Step 2 – Yeast and Sugar Addition
The liquid is drained from the rhubarb and filtered. Sugar is dissolved into the liquid to reach the desired starting Brix, or sugar content. Wine yeast is pitched once the temperature drops below 75°F. Yeast nutrient provides necessary nitrogen for healthy fermentation.
Step 3 – Primary Fermentation
The yeast begins converting sugar into alcohol and CO2. This primary fermentation lasts around 5-7 days. A layer of rhubarb solids forms on top called the “cap.” This must be mixed back down into the liquid periodically.
Step 4 – Pressing
After primary fermentation slows, the liquid is drained and pressed from the solids. Pressing maximizes the amount of juice extracted. The liquid is known as “must.” Additional sugar may be added to the must to continue fermentation.
Step 5 – Secondary Fermentation
The must goes into a secondary fermentation vessel for 4-6 weeks. This is when the majority of fermentation takes place. The wine clarifies as sediment falls to the bottom. CO2 produced during fermentation protects the wine from oxidation.
Step 6 – Racking, Fining, and Filtration
The new wine is carefully racked (siphoned) off the sediment into a clean vessel. Finings like bentonite are added to clarify the wine further. The wine may also be filtered if needed to remove remaining particulates.
Step 7 – Aging and Maturation
The finished wine is aged anywhere from 6 months to 2+ years. For rhubarb wine, shorter aging retains more fruit character. Longer aging develops more complex, oaky flavors. The wine is bottled once ready.
How Long Does it Take to Make Rhubarb Wine?
From start to finish, making a batch of rhubarb wine takes approximately 2-8 months depending on the process. Here is an overview of the timeline:
– Harvesting and preparing rhubarb: 1-2 days
– Macerating, fermenting, pressing: 1-2 weeks
– Secondary fermentation: 4-6 weeks
– Racking, clarifying, filtering: 1-2 weeks
– Aging in bottles or bulk: Minimum 6 months – 2+ years
So at a minimum, expect the entire process to take around 6 months if doing only a quick 3 month aging. Many winemakers age their rhubarb wine for 1-2 years or longer though to develop the flavor profile and smooth out the wine. Proper aging results in a better quality finished rhubarb wine.
Factors like temperature, yeast strain, and ingredient amounts affect the fermentation time. Colder temperatures slow down fermentation. The right amounts of yeast and nutrients speed up the process. An efficient fermentation system reduces the overall timeline as well.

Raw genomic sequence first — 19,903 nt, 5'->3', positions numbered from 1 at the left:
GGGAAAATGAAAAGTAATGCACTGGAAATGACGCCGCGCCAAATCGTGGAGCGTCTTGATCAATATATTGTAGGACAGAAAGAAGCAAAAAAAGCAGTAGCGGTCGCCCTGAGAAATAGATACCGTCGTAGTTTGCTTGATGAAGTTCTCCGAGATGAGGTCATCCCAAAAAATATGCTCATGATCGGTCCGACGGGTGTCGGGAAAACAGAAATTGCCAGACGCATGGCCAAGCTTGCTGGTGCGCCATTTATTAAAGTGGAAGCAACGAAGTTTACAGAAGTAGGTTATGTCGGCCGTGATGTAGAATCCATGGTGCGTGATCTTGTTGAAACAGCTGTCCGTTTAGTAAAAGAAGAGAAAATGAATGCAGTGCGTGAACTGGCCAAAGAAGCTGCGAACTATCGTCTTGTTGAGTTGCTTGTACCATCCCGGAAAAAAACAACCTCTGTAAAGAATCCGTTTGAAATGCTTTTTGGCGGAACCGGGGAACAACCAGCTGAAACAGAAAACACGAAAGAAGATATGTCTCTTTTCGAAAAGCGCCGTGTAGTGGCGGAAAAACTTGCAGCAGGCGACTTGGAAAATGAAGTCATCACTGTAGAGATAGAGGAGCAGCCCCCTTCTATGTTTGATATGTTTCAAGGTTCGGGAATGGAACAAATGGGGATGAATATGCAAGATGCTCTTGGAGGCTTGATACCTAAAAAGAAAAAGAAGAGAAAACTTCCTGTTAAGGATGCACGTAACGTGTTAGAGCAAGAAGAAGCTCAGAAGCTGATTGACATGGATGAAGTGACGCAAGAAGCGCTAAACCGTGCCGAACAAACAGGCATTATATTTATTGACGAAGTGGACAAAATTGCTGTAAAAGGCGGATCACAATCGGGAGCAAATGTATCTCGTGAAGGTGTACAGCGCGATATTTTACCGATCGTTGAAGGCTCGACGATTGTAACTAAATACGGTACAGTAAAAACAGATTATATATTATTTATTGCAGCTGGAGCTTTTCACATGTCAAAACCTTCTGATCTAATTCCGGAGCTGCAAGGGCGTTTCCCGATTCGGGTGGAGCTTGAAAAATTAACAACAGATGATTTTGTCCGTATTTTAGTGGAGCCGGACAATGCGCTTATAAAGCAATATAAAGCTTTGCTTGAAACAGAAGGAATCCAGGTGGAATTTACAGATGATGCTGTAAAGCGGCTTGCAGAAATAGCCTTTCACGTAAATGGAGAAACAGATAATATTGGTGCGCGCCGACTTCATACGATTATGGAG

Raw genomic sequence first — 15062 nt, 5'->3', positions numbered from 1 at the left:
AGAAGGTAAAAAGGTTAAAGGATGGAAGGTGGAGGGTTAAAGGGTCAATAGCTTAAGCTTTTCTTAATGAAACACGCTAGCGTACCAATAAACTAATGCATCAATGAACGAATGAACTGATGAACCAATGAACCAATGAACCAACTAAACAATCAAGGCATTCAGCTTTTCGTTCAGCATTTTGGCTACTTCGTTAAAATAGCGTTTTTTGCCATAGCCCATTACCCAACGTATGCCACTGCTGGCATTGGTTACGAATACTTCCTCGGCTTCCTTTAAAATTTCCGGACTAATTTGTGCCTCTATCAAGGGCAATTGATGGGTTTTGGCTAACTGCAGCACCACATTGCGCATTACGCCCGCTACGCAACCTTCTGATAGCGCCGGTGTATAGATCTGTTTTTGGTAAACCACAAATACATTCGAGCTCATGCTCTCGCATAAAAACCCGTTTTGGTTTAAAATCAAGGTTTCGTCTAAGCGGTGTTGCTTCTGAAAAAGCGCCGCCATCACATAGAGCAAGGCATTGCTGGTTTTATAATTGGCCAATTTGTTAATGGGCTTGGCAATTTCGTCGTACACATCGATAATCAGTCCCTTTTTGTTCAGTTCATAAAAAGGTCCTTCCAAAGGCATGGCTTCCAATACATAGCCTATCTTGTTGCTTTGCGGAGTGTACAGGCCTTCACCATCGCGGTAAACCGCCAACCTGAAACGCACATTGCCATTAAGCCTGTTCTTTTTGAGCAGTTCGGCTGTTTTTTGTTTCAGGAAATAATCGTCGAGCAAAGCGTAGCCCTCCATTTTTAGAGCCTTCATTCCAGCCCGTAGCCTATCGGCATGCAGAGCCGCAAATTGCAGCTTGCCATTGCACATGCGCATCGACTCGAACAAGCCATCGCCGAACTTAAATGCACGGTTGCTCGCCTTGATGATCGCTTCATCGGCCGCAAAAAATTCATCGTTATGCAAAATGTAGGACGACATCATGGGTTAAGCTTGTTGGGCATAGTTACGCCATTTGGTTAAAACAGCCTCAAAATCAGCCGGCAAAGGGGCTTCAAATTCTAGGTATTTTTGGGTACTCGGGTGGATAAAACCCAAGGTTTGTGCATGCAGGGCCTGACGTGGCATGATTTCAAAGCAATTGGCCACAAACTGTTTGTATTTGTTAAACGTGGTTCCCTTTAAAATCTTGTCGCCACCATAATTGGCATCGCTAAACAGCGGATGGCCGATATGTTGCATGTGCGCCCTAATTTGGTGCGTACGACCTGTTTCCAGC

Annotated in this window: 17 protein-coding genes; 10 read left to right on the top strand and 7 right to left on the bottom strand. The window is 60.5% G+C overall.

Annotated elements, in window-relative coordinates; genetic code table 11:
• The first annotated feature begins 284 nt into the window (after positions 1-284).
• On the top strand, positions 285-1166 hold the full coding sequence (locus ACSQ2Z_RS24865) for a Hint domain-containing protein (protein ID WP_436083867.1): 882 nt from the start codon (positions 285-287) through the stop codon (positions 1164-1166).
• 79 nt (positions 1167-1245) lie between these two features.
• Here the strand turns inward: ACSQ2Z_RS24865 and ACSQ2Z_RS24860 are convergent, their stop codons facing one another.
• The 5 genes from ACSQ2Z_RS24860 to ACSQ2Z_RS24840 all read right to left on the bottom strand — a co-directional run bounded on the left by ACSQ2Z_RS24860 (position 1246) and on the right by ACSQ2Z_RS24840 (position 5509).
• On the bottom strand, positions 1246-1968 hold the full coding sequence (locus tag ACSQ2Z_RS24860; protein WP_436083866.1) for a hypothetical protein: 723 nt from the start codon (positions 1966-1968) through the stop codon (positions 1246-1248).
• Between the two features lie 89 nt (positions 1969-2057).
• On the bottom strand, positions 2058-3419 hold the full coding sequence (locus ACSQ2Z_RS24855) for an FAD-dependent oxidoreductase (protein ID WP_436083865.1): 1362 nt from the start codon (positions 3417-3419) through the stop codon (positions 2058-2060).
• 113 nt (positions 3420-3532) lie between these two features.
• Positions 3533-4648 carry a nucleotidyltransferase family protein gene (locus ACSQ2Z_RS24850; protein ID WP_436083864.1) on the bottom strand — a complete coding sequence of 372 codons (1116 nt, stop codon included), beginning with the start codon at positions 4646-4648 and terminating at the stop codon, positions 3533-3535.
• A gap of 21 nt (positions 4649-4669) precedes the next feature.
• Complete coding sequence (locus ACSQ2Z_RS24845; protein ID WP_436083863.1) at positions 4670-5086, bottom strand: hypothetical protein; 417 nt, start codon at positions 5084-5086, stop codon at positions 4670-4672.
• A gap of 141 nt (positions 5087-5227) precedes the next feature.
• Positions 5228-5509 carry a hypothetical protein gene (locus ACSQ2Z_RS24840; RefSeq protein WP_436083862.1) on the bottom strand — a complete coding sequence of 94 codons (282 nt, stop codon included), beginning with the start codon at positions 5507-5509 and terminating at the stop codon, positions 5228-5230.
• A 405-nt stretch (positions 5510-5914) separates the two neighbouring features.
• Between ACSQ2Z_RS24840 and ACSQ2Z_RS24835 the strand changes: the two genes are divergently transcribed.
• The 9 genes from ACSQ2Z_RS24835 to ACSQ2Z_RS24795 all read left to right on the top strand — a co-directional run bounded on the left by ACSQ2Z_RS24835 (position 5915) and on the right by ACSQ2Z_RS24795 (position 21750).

What Does Rhubarb Wine Taste Like?
Rhubarb wine has a fruity, tart, and sweet flavor profile. It is lighter-bodied than grape wines. The taste is often described as cherry-like.
Here are the main flavor notes found in rhubarb wine:
– Sweetness – Some residual sugar balances out rhubarb’s natural tartness. Sweetness levels vary from brut (dry) to dessert-sweet.
– Tartness – Tangy and sour flavors from malic and citric acids in rhubarb. Gives a lip-puckering quality.
– Fruitiness – Distinct rhubarb aroma and flavors of strawberry, cherry, apple, pear.
– Acidity – Crisp and refreshing tasting. Should have good acid backbone.
– Tannins – Adds structure and mouthfeel. More apparent in oak-aged wines.
– Herbal earthiness – Can have subtle spice and herbal notes. Adds complexity.
– Dryness – Brut styles ferment nearly all sugar leaving primarily tart fruit flavors.
The specific aroma, sweetness, acidity, and mouthfeel depends on the rhubarb variety, yeast strain, fermentation method, and aging decisions. Overall, rhubarb wine offers a unique fruit-forward flavor profile.
Different Styles of Rhubarb Wine
Rhubarb wine is made in a range of sweetness levels and styles:
Sweet Rhubarb Wine
These wines have 45-80 g/L of residual sugar. They taste juicy and jammy with intense rhubarb fruitiness. Sweet rhubarb wine pairs well with spicy foods and desserts.
Semi-Sweet Rhubarb Wine
Semi-sweet rhubarb wines have 12-45 g/L of residual sugar. They offer a balance of sweet and sour flavors. These are very drinkable table wines.
Dry Rhubarb Wine
Dry rhubarb wines contain under 12 g/L residual sugar. They showcase rhubarb’s natural tartness. Dry wines pair well with rich dishes and acidic cheeses.
Sparkling Rhubarb Wine
Sparkling rhubarb wines undergo a secondary fermentation to produce CO2 bubbles, like Champagne. They have a crisp, elegant mouthfeel.
Dessert Rhubarb Wine
Dessert-style rhubarb wines are vinified to be very sweet, thick, and high alcohol. They are similar to Port wines. Enjoy them with cheese, fruit, and sweets.
Oaked Rhubarb Wine
Some styles are aged in oak barrels to impart vanilla, smoke, and tannin flavors. Oaked rhubarb wine takes on added complexity.